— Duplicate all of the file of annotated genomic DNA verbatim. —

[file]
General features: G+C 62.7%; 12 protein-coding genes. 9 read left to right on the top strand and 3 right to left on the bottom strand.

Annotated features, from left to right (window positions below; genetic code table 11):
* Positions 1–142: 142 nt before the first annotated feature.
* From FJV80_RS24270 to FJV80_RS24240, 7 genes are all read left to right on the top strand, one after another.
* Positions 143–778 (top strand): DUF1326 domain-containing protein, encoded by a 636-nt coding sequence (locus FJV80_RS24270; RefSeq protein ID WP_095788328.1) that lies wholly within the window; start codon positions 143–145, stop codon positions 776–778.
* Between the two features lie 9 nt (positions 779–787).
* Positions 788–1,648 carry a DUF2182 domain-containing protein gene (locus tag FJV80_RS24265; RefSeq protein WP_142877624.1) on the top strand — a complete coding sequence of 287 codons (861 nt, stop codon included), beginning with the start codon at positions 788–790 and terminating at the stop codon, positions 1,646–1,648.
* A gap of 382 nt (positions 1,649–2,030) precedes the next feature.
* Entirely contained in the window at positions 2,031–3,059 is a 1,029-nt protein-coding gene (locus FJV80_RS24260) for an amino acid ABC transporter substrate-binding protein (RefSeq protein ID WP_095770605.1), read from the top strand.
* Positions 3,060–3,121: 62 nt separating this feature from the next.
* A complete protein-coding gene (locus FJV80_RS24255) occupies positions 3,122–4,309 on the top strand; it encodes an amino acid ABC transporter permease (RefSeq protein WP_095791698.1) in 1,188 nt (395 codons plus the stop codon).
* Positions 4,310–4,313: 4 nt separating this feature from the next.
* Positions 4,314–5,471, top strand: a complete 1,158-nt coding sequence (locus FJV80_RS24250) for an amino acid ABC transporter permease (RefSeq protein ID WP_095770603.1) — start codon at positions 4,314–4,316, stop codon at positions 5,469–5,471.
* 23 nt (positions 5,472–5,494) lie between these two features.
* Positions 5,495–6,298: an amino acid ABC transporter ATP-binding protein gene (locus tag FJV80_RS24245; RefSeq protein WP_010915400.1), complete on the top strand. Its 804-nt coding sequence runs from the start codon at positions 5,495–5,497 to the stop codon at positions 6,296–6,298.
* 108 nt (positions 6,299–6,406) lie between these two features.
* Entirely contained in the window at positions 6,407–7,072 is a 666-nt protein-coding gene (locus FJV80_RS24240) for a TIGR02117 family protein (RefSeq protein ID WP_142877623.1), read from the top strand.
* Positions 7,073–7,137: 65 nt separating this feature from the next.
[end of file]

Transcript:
General features: G+C 62.7%; 12 protein-coding genes. 9 read left to right on the top strand and 3 right to left on the bottom strand.

Annotated features, from left to right (window positions below; genetic code table 11):
* Positions 1–142: 142 nt before the first annotated feature.
* From FJV80_RS24270 to FJV80_RS24240, 7 genes are all read left to right on the top strand, one after another.
* Positions 143–778 (top strand): DUF1326 domain-containing protein, encoded by a 636-nt coding sequence (locus FJV80_RS24270; RefSeq protein ID WP_095788328.1) that lies wholly within the window; start codon positions 143–145, stop codon positions 776–778.
* Between the two features lie 9 nt (positions 779–787).
* Positions 788–1,648 carry a DUF2182 domain-containing protein gene (locus tag FJV80_RS24265; RefSeq protein WP_142877624.1) on the top strand — a complete coding sequence of 287 codons (861 nt, stop codon included), beginning with the start codon at positions 788–790 and terminating at the stop codon, positions 1,646–1,648.
* A gap of 382 nt (positions 1,649–2,030) precedes the next feature.
* Entirely contained in the window at positions 2,031–3,059 is a 1,029-nt protein-coding gene (locus FJV80_RS24260) for an amino acid ABC transporter substrate-binding protein (RefSeq protein ID WP_095770605.1), read from the top strand.
* Positions 3,060–3,121: 62 nt separating this feature from the next.
* A complete protein-coding gene (locus FJV80_RS24255) occupies positions 3,122–4,309 on the top strand; it encodes an amino acid ABC transporter permease (RefSeq protein WP_095791698.1) in 1,188 nt (395 codons plus the stop codon).
* Positions 4,310–4,313: 4 nt separating this feature from the next.
* Positions 4,314–5,471, top strand: a complete 1,158-nt coding sequence (locus FJV80_RS24250) for an amino acid ABC transporter permease (RefSeq protein ID WP_095770603.1) — start codon at positions 4,314–4,316, stop codon at positions 5,469–5,471.
* 23 nt (positions 5,472–5,494) lie between these two features.
* Positions 5,495–6,298: an amino acid ABC transporter ATP-binding protein gene (locus tag FJV80_RS24245; RefSeq protein WP_010915400.1), complete on the top strand. Its 804-nt coding sequence runs from the start codon at positions 5,495–5,497 to the stop codon at positions 6,296–6,298.
* 108 nt (positions 6,299–6,406) lie between these two features.
* Entirely contained in the window at positions 6,407–7,072 is a 666-nt protein-coding gene (locus FJV80_RS24240) for a TIGR02117 family protein (RefSeq protein ID WP_142877623.1), read from the top strand.
* Positions 7,073–7,137: 65 nt separating this feature from the next.